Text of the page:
Crawfordville, Taliaferro County, Georgia, a small predominantly African American community, began experiencing racial problems in the spring of 1965. That spring, the local school board refused to renew the contracts of six African American teachers. While the board did not give a reason for refusing to renew the contracts, members of the African American community asserted it was because of the civil rights activities of the teachers. The teachers had advocated for use of the only gym in the county, located at the white high school, by the county's African American students. Also that spring, eighty-eight African American students applied to transfer from the local African American school to the all-white Alexander Stephens Institute. Although the school was scheduled to desegregate that fall, all of the white students transferred from the Taliaferro County school to schools in surrounding counties. With no white students enrolled in the local school, the county school board closed the white school and sent all of the students who applied for transfer back to Murden High School, the African American high school. Unfortunately, the African American students were not told of these arrangements until after the registration period had passed for the schools in neighboring Greene, Wilkes, and Warren Counties. African American students protested the continued segregation by refusing to attend the local high school, establishing a Freedom School under the direction of the Southern Christian Leadership Conference (SCLC), and holding demonstrations every morning at the central location from which white students were transported to schools in neighboring counties. Finally a federal court appointed state school superintendent Claude Purcell to administer the Taliaferro County schools. Purcell ordered schools in Greene, Wilkes, and Warren Counties to admit the African American students who had originally applied for school transfers in Taliaferro County. On November 17, 1965, African American students from Taliaferro County began riding the buses with white students to integrated schools in neighboring counties.
Title supplied by cataloger.
The Civil Rights Digital Library received support from a National Leadership Grant for Libraries awarded to the University of Georgia by the Institute of Museum and Library Services for digital conversion and description of the WSB-TV Newsfilm Collection.
|Types:||Moving images | News | Unedited footage|
|Subjects:||Busing for school integration--Georgia--Crawfordville | School integration--Georgia--Crawfordville | Segregation in education--Georgia--Crawfordville | African American students--Georgia--Crawfordville | Race relations | African Americans--Civil rights--Georgia--Crawfordville | Police, State--Georgia | Automobiles--Georgia--Crawfordville | Civil rights demonstrations--Georgia--Crawfordville | African American civil rights workers--Georgia--Crawfordville | Civil rights workers--Georgia--Crawfordville | Buses--Georgia--Crawfordville | Students--Georgia--Crawfordville | Freedom schools--Georgia--Crawfordville | Crawfordville (Ga.)--Race relations--History--20th century | Alexander Stephens Institute (Crawfordville, Ga.) | Southern Christian Leadership Conference | Summer Community Organization and Political Education (Organization) | Crawfordville (Ga.) | Taliaferro County (Ga.)|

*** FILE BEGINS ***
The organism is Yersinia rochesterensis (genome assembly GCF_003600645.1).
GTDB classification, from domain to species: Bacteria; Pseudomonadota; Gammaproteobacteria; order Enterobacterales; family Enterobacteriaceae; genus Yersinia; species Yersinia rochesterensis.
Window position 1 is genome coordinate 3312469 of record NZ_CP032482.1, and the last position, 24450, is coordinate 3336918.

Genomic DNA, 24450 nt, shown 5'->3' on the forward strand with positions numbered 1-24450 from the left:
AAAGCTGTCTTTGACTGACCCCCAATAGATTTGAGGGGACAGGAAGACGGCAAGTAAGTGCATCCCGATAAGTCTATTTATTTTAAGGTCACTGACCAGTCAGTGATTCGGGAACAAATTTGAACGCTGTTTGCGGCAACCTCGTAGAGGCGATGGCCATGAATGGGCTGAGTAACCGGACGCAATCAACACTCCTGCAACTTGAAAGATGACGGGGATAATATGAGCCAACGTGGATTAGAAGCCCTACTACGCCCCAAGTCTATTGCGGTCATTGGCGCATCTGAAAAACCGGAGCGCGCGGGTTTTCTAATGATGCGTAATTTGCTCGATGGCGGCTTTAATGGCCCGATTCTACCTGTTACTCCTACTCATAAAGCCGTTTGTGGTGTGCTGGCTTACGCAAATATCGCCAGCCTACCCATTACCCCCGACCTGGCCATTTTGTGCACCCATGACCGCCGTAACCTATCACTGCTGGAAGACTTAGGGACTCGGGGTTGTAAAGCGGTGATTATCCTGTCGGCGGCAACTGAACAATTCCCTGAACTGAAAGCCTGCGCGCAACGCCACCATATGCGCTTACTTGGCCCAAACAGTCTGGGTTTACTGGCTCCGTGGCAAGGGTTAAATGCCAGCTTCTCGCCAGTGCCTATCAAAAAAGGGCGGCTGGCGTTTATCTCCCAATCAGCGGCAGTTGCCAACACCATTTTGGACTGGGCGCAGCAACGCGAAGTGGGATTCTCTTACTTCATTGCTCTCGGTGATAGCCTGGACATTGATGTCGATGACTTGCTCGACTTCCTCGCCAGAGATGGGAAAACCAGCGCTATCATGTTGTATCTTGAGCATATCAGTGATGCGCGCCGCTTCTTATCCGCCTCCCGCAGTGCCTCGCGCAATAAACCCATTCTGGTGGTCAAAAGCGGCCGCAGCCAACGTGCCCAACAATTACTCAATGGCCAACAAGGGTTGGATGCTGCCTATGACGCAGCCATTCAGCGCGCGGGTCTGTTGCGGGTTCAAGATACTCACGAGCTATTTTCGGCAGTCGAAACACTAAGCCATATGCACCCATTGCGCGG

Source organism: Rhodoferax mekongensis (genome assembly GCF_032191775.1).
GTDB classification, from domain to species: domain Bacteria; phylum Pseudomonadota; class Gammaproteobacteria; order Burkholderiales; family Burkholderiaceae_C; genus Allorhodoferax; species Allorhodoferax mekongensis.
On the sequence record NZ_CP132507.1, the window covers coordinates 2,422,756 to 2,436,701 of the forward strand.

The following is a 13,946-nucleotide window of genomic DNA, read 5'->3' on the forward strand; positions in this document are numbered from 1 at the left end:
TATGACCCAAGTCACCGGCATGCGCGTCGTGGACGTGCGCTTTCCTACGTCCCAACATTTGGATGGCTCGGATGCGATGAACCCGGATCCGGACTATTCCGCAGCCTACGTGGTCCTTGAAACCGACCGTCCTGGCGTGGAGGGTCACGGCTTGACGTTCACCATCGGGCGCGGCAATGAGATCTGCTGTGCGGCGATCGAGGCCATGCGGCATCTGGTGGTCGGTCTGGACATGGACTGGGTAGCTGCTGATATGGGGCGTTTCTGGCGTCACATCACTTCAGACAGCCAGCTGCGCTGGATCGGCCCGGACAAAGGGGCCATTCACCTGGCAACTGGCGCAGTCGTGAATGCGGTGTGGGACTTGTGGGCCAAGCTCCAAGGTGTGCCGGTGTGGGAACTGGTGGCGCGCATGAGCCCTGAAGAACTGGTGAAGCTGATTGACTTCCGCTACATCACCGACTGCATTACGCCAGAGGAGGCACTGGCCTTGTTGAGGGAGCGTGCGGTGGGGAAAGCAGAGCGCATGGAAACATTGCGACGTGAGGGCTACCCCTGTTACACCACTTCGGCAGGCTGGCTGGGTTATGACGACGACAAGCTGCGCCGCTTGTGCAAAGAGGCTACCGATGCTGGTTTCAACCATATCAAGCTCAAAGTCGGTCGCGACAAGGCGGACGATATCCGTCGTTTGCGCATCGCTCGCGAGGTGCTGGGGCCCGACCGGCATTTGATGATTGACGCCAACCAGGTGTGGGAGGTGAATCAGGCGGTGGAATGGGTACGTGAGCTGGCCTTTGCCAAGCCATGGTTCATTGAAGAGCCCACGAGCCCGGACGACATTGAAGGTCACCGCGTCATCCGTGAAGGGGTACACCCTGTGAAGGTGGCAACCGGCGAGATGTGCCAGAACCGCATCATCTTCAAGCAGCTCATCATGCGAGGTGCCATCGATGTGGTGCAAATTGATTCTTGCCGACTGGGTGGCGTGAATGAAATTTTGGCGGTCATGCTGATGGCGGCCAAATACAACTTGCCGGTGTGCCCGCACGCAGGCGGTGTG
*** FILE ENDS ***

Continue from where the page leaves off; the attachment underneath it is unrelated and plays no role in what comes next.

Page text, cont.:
|Collection:||Institution:||Walter J. Brown Media Archives and Peabody Awards Collection||Contributors:||Digital Library of Georgia | Walter J. Brown Media Archives and Peabody Awards Collection | Civil Rights Digital Library Collection (Digital Library of Georgia)||Online Publisher:||Athens, Ga. : Digital Library of Georgia and Walter J. Brown Media Archives and Peabody Awards Collection, University of Georgia Libraries | 2007||Original Material:|
1 clip (about 13 min.): black-and-white, sound ; 16 mm.
Original found in the WSB-TV newsfilm collection.
|Rights and Usage:|
WSB-TV newsfilm clip of African American students protesting continued school segregation in Crawfordville, Taliferro County, Georgia, 1965 October 5, WSB-TV newsfilm collection, reel 0251, 00:00/13:13, Walter J. Brown Media Archives and Peabody Awards Collection, The University of Georgia Libraries, Athens, Ga, as presented in the Digital Library of Georgia.
Forms part of: Civil Rights Digital Library.
|Persistent Link to Item:||http://dlg.galileo.usg.edu/crdl/id:ugabma_wsbn_39376|